- Biggest easing of restrictions since pandemic began
- City urges citizens to remain vigilant
- China ill-prepared for case surge, analysts say
BEIJING/SHANGHAI, Dec 8 (Reuters) – As many Chinese embrace new freedoms after abandoning key parts of their strict zero-COVID regime on Thursday, fears are growing over a virus that has Largely controlled, can run wild very quickly.
Three years into the pandemic, many in China have been eager for Beijing to start bringing its strict virus precautions in line with the rest of the world, which has largely opened up in an effort to live with the disease.
Those frustrations turned into widespread protests last month, the largest public outcry since President Xi Jinping came to power in 2012.
While not saying it was a response to the protests, some cities and regions are starting to loosen COVID controls, a move that heralds a nationwide easing of rules announced Wednesday by the National Health Commission.
Infected people with mild symptoms can now isolate at home and are no longer required to undergo tests and health checks on the mobile app for various activities, including travel across the country, the NHC said.
Ticket sales to domestic tourist and leisure attractions have soared, state media reported, while some revealed on social media that they had tested positive for the virus – something that has previously been heavily stigmatized in China.
Others expressed caution.
“I know COVID is not so ‘scary’ now, but it’s still contagious and can cause harm,” said a post on the Weibo platform. “The fear brought to our hearts cannot be easily dissipated.”
“Too many fronts!” said another Weibo user.
On Dec. 7, China reported 21,439 new local cases of COVID-19 infection, a slight drop from the previous day and below a peak of 40,052 cases on Nov. 27. Cases have been on a downward trend recently as authorities across the country have lowered testing requirements.
Multiple multimillion-dollar projects to build testing labs across the country have been canceled as China reduces demand for testing, according to The Paper, a Shanghai government-backed news outlet.
Stocks in China and Hong Kong lifted Asian shares on Thursday, as the still-cautious steps toward reopening were seen as giving the world’s second-largest economy a chance to regain momentum. The Macau casino operator (.CSICESG10) was some of the leaders, closing up 12.2 percent to bring its quarterly gain to 46.5 percent.
The yuan, which has also recovered some ground against the dollar in recent weeks, was little changed on Thursday.
Lack of preparation
Shanghai, China’s most populous city, has endured one of the country’s longest and toughest lockdowns, removing the need to enter a restaurant or entertainment venue for a COVID test on Thursday.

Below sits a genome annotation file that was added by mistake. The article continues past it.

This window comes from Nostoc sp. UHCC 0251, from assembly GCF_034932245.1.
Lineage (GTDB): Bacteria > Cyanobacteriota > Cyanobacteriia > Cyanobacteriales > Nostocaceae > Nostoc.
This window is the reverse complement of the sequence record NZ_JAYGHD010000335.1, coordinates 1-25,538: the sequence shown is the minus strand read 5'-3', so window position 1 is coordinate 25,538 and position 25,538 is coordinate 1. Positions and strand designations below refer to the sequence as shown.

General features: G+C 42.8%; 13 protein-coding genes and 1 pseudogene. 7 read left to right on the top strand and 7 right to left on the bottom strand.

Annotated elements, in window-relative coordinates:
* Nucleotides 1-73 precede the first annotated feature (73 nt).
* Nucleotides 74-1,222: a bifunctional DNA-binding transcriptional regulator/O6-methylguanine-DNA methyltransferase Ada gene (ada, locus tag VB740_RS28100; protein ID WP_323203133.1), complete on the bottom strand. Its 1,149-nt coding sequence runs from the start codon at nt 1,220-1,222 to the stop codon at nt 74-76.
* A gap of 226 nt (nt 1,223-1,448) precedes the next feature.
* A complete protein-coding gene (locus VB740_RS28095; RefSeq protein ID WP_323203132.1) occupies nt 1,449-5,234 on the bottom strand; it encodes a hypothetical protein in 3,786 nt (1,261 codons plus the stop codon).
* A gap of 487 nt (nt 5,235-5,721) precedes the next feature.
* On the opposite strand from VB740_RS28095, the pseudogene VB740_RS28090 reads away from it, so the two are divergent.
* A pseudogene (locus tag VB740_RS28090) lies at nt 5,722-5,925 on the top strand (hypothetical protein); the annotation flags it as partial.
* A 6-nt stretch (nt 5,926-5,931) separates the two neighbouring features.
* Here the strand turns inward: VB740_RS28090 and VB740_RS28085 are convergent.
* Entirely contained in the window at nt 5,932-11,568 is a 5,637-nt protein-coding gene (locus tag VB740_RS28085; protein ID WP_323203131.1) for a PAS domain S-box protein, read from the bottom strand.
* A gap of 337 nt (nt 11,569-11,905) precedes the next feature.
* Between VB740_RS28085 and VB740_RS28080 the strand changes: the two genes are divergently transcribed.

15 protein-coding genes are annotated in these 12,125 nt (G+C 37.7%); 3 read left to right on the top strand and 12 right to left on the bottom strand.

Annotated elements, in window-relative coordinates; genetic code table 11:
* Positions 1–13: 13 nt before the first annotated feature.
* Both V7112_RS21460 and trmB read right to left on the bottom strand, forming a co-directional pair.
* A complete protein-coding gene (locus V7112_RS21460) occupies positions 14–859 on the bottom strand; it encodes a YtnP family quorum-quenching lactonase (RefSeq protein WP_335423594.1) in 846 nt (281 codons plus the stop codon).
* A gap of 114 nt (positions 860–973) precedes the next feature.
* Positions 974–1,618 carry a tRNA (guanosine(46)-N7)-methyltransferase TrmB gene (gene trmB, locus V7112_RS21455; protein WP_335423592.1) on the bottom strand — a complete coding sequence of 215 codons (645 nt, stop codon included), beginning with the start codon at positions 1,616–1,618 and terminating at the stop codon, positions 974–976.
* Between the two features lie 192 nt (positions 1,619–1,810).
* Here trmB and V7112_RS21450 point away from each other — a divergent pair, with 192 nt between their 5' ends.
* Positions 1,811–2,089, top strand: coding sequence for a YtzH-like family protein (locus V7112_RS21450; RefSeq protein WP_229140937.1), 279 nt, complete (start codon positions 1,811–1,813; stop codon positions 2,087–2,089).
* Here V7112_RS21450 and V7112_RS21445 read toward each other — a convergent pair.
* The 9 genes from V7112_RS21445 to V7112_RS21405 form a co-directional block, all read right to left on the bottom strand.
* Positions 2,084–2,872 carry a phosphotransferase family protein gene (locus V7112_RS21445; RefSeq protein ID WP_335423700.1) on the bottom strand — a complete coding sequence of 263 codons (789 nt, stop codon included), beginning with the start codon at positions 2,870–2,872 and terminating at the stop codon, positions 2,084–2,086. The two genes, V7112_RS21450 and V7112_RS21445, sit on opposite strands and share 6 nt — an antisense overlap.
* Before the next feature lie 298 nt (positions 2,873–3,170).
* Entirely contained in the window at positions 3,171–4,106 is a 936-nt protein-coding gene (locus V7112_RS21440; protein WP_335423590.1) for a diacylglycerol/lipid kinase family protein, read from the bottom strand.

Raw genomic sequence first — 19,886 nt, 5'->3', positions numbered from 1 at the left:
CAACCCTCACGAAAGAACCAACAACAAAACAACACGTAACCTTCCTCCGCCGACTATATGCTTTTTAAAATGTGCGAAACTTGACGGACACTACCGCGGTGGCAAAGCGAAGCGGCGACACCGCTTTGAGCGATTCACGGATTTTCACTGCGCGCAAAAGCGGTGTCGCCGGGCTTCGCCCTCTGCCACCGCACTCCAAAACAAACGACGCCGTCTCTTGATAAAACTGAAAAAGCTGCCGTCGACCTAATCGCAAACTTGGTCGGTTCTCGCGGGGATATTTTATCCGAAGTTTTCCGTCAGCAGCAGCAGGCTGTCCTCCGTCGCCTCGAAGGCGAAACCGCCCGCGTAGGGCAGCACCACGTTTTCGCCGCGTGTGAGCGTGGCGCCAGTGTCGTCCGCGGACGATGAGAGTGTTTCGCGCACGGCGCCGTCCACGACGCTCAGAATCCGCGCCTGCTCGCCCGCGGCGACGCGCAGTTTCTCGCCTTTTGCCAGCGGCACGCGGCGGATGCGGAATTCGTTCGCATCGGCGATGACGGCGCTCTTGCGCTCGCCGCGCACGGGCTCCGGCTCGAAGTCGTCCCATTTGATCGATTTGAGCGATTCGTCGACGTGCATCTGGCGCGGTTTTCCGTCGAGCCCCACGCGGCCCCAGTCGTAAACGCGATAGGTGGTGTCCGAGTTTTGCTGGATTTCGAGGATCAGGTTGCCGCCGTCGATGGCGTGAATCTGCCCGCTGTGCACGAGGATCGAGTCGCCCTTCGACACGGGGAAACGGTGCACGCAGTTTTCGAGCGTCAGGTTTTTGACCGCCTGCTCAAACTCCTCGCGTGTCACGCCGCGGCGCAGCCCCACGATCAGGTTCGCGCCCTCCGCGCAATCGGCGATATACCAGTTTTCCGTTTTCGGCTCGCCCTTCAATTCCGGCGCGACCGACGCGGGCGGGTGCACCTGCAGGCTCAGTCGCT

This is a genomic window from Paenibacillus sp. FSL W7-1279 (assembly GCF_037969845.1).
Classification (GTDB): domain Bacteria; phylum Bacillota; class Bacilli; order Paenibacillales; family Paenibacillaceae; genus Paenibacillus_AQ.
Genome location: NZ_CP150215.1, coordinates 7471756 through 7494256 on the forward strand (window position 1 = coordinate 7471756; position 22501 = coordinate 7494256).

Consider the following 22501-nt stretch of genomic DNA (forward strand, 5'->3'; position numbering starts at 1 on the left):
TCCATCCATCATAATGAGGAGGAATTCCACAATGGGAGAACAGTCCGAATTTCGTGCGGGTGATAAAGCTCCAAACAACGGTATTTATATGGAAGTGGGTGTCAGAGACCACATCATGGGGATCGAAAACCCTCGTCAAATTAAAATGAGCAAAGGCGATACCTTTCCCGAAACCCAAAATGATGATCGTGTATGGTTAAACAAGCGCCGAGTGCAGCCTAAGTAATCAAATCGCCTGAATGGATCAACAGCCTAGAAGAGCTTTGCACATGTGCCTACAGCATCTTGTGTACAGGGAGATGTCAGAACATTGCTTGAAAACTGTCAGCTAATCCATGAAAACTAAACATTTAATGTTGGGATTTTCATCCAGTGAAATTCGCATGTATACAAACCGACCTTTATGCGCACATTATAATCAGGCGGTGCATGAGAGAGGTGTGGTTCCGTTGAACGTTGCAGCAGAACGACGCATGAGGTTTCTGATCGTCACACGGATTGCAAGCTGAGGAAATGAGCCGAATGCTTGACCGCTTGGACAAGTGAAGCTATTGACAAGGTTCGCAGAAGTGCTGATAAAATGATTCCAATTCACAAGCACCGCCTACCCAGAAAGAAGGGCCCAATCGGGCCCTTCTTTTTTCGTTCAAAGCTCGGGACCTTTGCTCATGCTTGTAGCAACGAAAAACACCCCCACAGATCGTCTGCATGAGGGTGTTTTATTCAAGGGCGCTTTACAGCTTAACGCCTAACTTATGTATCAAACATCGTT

The lack of reference to China’s “Zero COVID” policy in recent announcements has raised suspicions that the term is becoming invalid as the government gradually pushes the country toward co-existence with the virus.
Senior officials have also been softening their stance on the dangers posed by the virus.
But some cities are urging residents to remain vigilant amid new, looser controls.
“The general public should maintain a good awareness of personal protection and be the first person responsible for their own health,” Zhengzhou, home to the world’s largest iPhone factory, said in a letter to citizens.
It urged residents to wear masks, practice social distancing, seek medical attention for fever and other symptoms of COVID, especially older adults, and get vaccinated.
Some analysts and medical experts say China is unprepared for a major surge in infections, in part because of low vaccination rates among vulnerable groups and a fragile healthcare system.
In the face of reports of a rush to buy antipyretics, the financial news media Yicai Global quoted third-party data as saying that the average daily sales of home testing kits has increased by more than 400 times compared to November.
“It (China) may have to pay for its delay in adopting a ‘living with COVID’ approach,” Nomura analysts said in a note on Thursday.
Nomura said China’s infection rate was only around 0.13%, “far below the level needed for herd immunity”.
Feng Zijian, a former official at the Chinese Center for Disease Control and Prevention, told China Youth Daily that up to 60 percent of China’s population could have been infected in the first large wave before it stabilized.
“Ultimately, about 80%-90% of the population will be infected,” he said.
China Newsweek, a state-owned magazine, quoted health experts on Thursday as saying China could face a large-scale outbreak within the next one to two months.
China’s COVID-related death toll now stands at 5,235, a fraction of its 1.4 billion population and extremely low by global standards. Some experts have warned that the death toll could exceed 1.5 million if the exit is too hasty.
But even with the dangers, for many, life must go on.
“It’s impossible to completely kill this virus, maybe we can just live with it and hope it turns into a flu,” said Yan, a 22-year-old unemployed Beijing resident, who said he hoped the further opening of China’s economy would help him find a job.
Reporting by Ella Cao, Bernard Orr, Ryan Woo and Albee Zhang with The Newsroom in Beijing and Brenda Goh in Shanghai; Writing by John Geddie; Editing by Simon Cameron-Moore and Toby Chopra
Our Standards: The Thomson Reuters Trust Principles.